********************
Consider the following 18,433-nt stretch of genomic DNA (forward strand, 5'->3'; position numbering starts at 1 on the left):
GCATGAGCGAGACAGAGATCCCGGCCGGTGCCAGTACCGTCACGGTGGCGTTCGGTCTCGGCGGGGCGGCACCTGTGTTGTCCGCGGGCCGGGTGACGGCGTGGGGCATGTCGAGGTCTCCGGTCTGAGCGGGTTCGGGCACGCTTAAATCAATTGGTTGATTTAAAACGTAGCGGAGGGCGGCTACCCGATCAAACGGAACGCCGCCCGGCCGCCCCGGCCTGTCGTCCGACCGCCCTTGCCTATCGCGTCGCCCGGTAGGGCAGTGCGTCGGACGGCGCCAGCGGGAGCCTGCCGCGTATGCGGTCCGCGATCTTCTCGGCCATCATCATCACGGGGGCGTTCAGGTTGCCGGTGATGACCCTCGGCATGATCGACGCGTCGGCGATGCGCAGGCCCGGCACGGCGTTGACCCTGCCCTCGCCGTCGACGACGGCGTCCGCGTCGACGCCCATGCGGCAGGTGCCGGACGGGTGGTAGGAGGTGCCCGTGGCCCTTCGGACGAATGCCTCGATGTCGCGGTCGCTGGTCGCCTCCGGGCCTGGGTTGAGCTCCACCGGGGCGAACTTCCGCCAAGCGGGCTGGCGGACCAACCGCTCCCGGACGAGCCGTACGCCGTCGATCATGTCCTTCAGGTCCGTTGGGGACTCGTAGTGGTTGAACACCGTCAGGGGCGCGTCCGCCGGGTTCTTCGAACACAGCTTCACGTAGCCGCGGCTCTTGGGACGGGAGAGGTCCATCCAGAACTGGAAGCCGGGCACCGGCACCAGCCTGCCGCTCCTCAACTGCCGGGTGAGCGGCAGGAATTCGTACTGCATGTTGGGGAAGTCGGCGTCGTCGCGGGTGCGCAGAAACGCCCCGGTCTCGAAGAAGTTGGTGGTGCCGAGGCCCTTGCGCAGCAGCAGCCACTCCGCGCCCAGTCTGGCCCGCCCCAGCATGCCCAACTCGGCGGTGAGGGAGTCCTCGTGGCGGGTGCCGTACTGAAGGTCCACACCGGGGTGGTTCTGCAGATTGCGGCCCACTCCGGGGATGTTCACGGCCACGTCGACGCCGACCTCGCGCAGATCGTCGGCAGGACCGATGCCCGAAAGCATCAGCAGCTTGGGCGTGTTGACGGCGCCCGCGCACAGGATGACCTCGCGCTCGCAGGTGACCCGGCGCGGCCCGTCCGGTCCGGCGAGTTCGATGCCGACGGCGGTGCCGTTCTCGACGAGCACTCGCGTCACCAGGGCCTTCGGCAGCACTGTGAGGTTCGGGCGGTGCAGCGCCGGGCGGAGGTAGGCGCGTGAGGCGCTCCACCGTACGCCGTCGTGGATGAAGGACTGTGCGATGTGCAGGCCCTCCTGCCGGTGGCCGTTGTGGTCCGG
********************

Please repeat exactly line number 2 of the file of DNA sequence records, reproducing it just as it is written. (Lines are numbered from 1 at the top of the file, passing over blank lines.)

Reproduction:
GCATGAGCGAGACAGAGATCCCGGCCGGTGCCAGTACCGTCACGGTGGCGTTCGGTCTCGGCGGGGCGGCACCTGTGTTGTCCGCGGGCCGGGTGACGGCGTGGGGCATGTCGAGGTCTCCGGTCTGAGCGGGTTCGGGCACGCTTAAATCAATTGGTTGATTTAAAACGTAGCGGAGGGCGGCTACCCGATCAAACGGAACGCCGCCCGGCCGCCCCGGCCTGTCGTCCGACCGCCCTTGCCTATCGCGTCGCCCGGTAGGGCAGTGCGTCGGACGGCGCCAGCGGGAGCCTGCCGCGTATGCGGTCCGCGATCTTCTCGGCCATCATCATCACGGGGGCGTTCAGGTTGCCGGTGATGACCCTCGGCATGATCGACGCGTCGGCGATGCGCAGGCCCGGCACGGCGTTGACCCTGCCCTCGCCGTCGACGACGGCGTCCGCGTCGACGCCCATGCGGCAGGTGCCGGACGGGTGGTAGGAGGTGCCCGTGGCCCTTCGGACGAATGCCTCGATGTCGCGGTCGCTGGTCGCCTCCGGGCCTGGGTTGAGCTCCACCGGGGCGAACTTCCGCCAAGCGGGCTGGCGGACCAACCGCTCCCGGACGAGCCGTACGCCGTCGATCATGTCCTTCAGGTCCGTTGGGGACTCGTAGTGGTTGAACACCGTCAGGGGCGCGTCCGCCGGGTTCTTCGAACACAGCTTCACGTAGCCGCGGCTCTTGGGACGGGAGAGGTCCATCCAGAACTGGAAGCCGGGCACCGGCACCAGCCTGCCGCTCCTCAACTGCCGGGTGAGCGGCAGGAATTCGTACTGCATGTTGGGGAAGTCGGCGTCGTCGCGGGTGCGCAGAAACGCCCCGGTCTCGAAGAAGTTGGTGGTGCCGAGGCCCTTGCGCAGCAGCAGCCACTCCGCGCCCAGTCTGGCCCGCCCCAGCATGCCCAACTCGGCGGTGAGGGAGTCCTCGTGGCGGGTGCCGTACTGAAGGTCCACACCGGGGTGGTTCTGCAGATTGCGGCCCACTCCGGGGATGTTCACGGCCACGTCGACGCCGACCTCGCGCAGATCGTCGGCAGGACCGATGCCCGAAAGCATCAGCAGCTTGGGCGTGTTGACGGCGCCCGCGCACAGGATGACCTCGCGCTCGCAGGTGACCCGGCGCGGCCCGTCCGGTCCGGCGAGTTCGATGCCGACGGCGGTGCCGTTCTCGACGAGCACTCGCGTCACCAGGGCCTTCGGCAGCACTGTGAGGTTCGGGCGGTGCAGCGCCGGGCGGAGGTAGGCGCGTGAGGCGCTCCACCGTACGCCGTCGTGGATGAAGGACTGTGCGATGTGCAGGCCCTCCTGCCGGTGGCCGTTGTGGTCCGG